Through analysis of such experiments, Reinhard Selten, professor emeritus of economics at the University of Bonn in Germany, explores behavioral economics and game theory — fields in which he has made several decisive breakthroughs. In 1994, his groundbreaking work in game theory was honored with the Nobel Prize in Economics, which he received jointly with John C. Harsanyi and John F. Nash (the enigmatic subject of the book and film A Beautiful Mind). Professor Selten expanded upon Nash’s original concept of an equilibrium point in noncooperative games. In a “Nash equilibrium,” when players interact repeatedly over time, they start to anticipate their competitors’ future responses, perceiving each other’s possible moves as potential threats or promises. These perceptions influence players’ present behavior, and thus affect the outcome of the game — often leading players to keep their current strategies intact even if there is reason to change. In the Selten “subgame perfect equilibrium,” competitors react only to threats and promises that they perceive as credible. The winning players are those who learn to distinguish credible threats and promises from bluffing, and this process of bluffing, counter-bluffing, and discernment becomes a feature of the ongoing game. Professor Selten’s refinement of this concept has opened new avenues for analysis of predatory pricing, entry deterrence, oligopolies, and similar competitive situations.
In addition to working on the foundations of game theory, Professor Selten has applied his research to numerous high-stakes problems in business and politics. During the early years of the Cold War, he belonged to a pioneering group that developed models of nuclear deterrence under a contract with the U.S. Arms Control and Disarmament Agency (which later became the U.S. State Department’s Bureau of Arms Control). More recently, he worked with a group of military experts to apply game theory to the strategic analysis of the Kosovo conflict. The results were published in Zur Lösung des Kosovo-Konfliktes (Toward a Resolution of the Kosovo Conflict), a volume he edited with Erich Reiter, director-general of the Austrian Ministry of Defense (Nomos Verlag, 2003).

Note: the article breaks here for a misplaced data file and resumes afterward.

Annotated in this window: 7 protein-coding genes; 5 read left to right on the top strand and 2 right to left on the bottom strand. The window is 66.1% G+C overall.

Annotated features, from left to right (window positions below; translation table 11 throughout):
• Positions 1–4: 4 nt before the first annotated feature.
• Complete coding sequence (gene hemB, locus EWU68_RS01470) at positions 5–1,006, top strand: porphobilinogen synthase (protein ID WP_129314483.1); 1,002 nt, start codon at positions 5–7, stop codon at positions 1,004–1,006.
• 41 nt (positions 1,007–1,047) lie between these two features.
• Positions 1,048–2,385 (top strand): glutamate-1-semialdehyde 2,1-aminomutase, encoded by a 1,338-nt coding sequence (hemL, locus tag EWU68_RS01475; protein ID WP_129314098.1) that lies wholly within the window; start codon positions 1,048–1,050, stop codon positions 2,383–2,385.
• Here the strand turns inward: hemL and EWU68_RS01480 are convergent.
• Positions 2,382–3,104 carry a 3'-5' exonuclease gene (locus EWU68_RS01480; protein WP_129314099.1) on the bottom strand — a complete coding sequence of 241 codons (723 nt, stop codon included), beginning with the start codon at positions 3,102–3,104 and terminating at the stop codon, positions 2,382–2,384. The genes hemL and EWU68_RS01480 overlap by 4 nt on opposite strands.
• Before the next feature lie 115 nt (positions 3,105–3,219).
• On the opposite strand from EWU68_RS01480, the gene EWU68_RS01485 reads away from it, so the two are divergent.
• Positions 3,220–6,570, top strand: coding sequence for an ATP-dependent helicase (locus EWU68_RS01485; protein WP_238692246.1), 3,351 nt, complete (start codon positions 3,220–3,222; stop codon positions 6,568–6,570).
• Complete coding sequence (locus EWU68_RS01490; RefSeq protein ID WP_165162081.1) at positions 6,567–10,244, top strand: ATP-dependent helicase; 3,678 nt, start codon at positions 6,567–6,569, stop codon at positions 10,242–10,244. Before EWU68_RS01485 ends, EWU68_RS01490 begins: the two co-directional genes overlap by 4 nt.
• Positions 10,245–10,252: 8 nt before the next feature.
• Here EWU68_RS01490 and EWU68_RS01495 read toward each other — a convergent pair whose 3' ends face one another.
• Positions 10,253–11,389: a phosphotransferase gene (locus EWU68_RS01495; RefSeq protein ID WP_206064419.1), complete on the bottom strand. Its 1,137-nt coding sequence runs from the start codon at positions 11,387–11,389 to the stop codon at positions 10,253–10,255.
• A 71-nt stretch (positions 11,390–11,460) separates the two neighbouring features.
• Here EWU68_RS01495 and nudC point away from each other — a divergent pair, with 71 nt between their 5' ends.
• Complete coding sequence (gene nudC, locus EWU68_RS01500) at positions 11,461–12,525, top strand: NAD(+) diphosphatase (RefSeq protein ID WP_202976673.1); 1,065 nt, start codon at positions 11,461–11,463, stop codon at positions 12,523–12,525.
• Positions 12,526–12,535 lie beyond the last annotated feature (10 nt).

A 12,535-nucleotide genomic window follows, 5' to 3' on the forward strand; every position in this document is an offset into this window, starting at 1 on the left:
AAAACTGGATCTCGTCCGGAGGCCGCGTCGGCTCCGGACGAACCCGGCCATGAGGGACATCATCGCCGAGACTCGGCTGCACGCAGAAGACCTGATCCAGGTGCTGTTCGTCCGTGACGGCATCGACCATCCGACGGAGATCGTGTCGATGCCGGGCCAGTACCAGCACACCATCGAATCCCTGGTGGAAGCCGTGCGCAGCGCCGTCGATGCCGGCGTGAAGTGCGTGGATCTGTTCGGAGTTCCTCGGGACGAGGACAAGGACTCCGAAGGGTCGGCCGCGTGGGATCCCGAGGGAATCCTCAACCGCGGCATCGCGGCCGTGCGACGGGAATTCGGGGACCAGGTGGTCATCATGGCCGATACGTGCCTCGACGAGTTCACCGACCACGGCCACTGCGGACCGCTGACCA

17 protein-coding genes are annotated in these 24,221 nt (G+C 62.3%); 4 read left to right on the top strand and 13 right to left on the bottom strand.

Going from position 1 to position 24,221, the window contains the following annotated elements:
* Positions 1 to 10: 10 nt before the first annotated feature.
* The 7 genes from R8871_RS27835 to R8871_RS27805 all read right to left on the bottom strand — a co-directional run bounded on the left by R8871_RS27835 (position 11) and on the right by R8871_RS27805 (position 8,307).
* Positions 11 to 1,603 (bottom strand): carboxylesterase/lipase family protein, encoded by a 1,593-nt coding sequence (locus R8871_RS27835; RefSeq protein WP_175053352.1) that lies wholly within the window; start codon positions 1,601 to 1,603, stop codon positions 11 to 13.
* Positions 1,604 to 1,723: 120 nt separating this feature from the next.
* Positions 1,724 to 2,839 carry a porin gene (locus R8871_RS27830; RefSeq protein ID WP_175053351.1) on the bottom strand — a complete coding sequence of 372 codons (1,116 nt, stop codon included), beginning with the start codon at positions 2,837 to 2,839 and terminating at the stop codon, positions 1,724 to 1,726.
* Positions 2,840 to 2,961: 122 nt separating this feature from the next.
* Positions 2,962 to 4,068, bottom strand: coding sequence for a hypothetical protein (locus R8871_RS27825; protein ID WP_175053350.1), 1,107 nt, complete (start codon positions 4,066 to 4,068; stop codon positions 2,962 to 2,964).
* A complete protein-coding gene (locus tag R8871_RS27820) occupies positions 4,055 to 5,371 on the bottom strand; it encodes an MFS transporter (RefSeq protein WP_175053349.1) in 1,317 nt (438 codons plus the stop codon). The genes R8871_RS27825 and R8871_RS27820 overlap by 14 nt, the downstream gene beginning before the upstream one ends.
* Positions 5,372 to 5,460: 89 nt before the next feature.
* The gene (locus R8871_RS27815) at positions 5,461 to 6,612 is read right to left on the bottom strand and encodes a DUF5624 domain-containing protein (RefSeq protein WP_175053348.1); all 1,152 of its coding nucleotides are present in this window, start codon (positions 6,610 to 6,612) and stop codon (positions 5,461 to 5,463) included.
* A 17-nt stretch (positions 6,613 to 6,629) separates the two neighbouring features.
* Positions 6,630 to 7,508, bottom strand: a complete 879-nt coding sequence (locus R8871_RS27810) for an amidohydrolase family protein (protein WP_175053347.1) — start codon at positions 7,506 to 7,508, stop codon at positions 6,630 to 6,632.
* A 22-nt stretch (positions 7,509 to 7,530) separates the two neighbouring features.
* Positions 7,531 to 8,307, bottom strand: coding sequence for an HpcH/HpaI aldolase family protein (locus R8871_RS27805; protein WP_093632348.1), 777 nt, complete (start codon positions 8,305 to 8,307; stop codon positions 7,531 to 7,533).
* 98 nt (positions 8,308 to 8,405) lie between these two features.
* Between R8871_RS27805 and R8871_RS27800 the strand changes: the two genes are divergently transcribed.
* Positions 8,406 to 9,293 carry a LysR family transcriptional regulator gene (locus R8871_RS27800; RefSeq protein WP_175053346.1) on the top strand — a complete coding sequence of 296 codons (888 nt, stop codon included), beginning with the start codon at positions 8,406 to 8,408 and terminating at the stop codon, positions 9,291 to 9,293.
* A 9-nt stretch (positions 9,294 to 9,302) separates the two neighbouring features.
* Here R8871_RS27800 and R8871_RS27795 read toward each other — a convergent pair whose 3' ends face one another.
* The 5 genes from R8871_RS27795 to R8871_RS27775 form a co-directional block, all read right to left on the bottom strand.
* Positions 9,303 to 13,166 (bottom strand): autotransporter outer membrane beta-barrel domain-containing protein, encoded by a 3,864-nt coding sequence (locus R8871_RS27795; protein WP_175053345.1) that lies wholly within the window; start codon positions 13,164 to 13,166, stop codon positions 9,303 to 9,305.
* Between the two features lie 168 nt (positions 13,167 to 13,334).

Professor Selten has been one of the most influential developers of the theory of “bounded rationality” as an explanation of economic activity. This theoretical paradigm was first posited by Herbert A. Simon, another Nobel Prize winner. It builds on the observation that human perception, judgment, and memory are imperfect in ways that profoundly influence our economic and organizational choices over time. Proponents of bounded rationality aim to create, as Professor Selten puts it, a “more realistic” economic theory. After all, real people do not behave like the “hyperrational” creatures posited by conventional game theory and traditional economics. They behave, instead, like the students in Professor Selten’s experiments — or like the decision makers in real organizations.
The classroom experiment demonstrating the winner’s curse illustrates the complex relationship between game theory, human intuition, and optimal decision making. The mathematical explanation for the winner’s curse, first observed in bidding for oil fields, reveals the subtle intricacies of this apparently simple game. When bids for an item are based on estimates of the item’s value, the winner is the bidder who overestimates this value the most. As more bidders enter the auction, the range of estimates increases…which in turn increases the likelihood that the highest bid will exceed the true value. Intuitively, most people bid more aggressively when faced with more bidders, but more aggressive bidding increases the chances that a bidder will fall victim to the winner’s curse.